Go read the whole thing.  (Why isn’t this woman a staff writer at a legacy magazine like The New Republic, The Nation, or The New Yorker?  I sure as $hit would rather read her than Adam “let me sell tell you about my adorably precocious children” Gopnik, or some of the other very predictable writers at those publications.)  Continue Reading »

16 Comments »

May
4th 2014
Giving to the office at the office: are you f^(king kidding me?

Posted under American history & bad language & jobs & local news & unhappy endings & wankers

excellenceI just received a telephone solicitation from a student at Baa Ram U. to donate money to support programs at Baa Ram U.  I realize that because the Democratic politicians in my state (who have been running the show for the last nine years!) are so gonad-free that state colleges and universities are literally going begging.  I also get it that “development” is all the rage.  Everyone’s got their hat out these days.

But I still feel pretty goddamned miffed about being asked to donate to my own damn employer.  The steady stream of solicitations had been until tonight confined to paper and email pleas for support.  (Curse you, stupid land line!)  I’m really interested to hear how the rest of you university and college employees feel about being solicited for donations by your employers, because I’m pretty sure I’m not the only one.

Here’s my thinking:  Continue Reading »

43 Comments »

March
19th 2014
Memo to Dems and CSU-P faculty: you need a little F.U.

Posted under American history & captivity & childhood & Gender & jobs & local news & race & women's history

Much prettier than Kevin Spacey

Much prettier than Kevin Spacey.

Hilarious headline at The Daily Beast by Dean Obeidallah:  “Dems Need to Channel ‘House of Cards’ Frank Underwood” in order to try to avoid electoral disaster this fall.  Actually, the headline was the only amusing part of that article; if only we had Democrats as tough as Frank!  The rest of the article is full of predictable and sensible advice like “turn out your base!” and “crank up the fear factor” about the Republicans!  Well, duh.  That might work, but it sure is a lot less fun to watch than House of Cards.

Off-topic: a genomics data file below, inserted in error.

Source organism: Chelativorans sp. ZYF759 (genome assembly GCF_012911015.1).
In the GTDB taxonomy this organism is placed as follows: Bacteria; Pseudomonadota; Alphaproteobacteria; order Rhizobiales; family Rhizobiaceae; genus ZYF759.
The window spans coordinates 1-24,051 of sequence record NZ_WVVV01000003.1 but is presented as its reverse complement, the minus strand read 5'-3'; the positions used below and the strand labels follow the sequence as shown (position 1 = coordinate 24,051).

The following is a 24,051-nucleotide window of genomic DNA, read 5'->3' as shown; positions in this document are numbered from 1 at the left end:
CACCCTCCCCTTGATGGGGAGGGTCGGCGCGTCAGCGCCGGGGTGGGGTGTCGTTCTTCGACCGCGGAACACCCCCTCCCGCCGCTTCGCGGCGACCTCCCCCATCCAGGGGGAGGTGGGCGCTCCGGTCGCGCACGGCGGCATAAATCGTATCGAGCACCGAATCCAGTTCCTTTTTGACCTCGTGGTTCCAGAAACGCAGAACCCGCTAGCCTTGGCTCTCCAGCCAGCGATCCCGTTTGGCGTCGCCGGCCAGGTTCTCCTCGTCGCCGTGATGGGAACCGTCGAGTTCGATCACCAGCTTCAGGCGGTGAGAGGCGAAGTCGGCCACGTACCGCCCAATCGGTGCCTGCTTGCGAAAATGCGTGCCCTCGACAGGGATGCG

I was hoping that the article was itself a brilliant, murderous plot full of twists, turns, and of course SPOILER ALERT Continue Reading »

2 Comments »

July
29th 2013
Identity politics + aggressive ignorance = teh stupid

Posted under bad language & jobs & unhappy endings & wankers & weirdness

Reza Aslan defends himself against charges of “bias” in his new book on Fox News by pointing out that he is a prominent scholar who writes about many religions.  Slate says that “this may just be the single most cringe-worthy, embarrassing interview on Fox News:”

Fox News anchor Lauren Green had religious scholar Reza Aslan on her FoxNews.com show Friday to talk about Zealot: The Life and Times of Jesus of Nazareth, his book that has been stirring up some online controversy recently. And right off the bat, Green gets to what is important: “You’re a Muslim, so why did you write a book about the founder of Christianity?” Aslan seemed a little flabbergasted: “Well, to be clear, I am a scholar of religions with four degrees, including one in the New Testament, and fluency in biblical Greek, who has been studying the origins of Christianity for two decades, who also just happens to be a Muslim.”*

But Green just wouldn’t let it go: “It still begs the question though, why would you be interested in the founder of Christianity?” Aslan then starts talking to Green slowly, as if she were a child: “Because it’s my job as an academic. I am a professor of religion, including the New Testament. That’s what I do for a living, actually.” But Green insisted, accusing him of failing to “disclose” that he’s a Muslim and at one point asking him about a stupefying claim on whether a Muslim writing a book on Jesus isn’t sort of like a Democrat writing a book on former president Ronald Reagan. Continue Reading »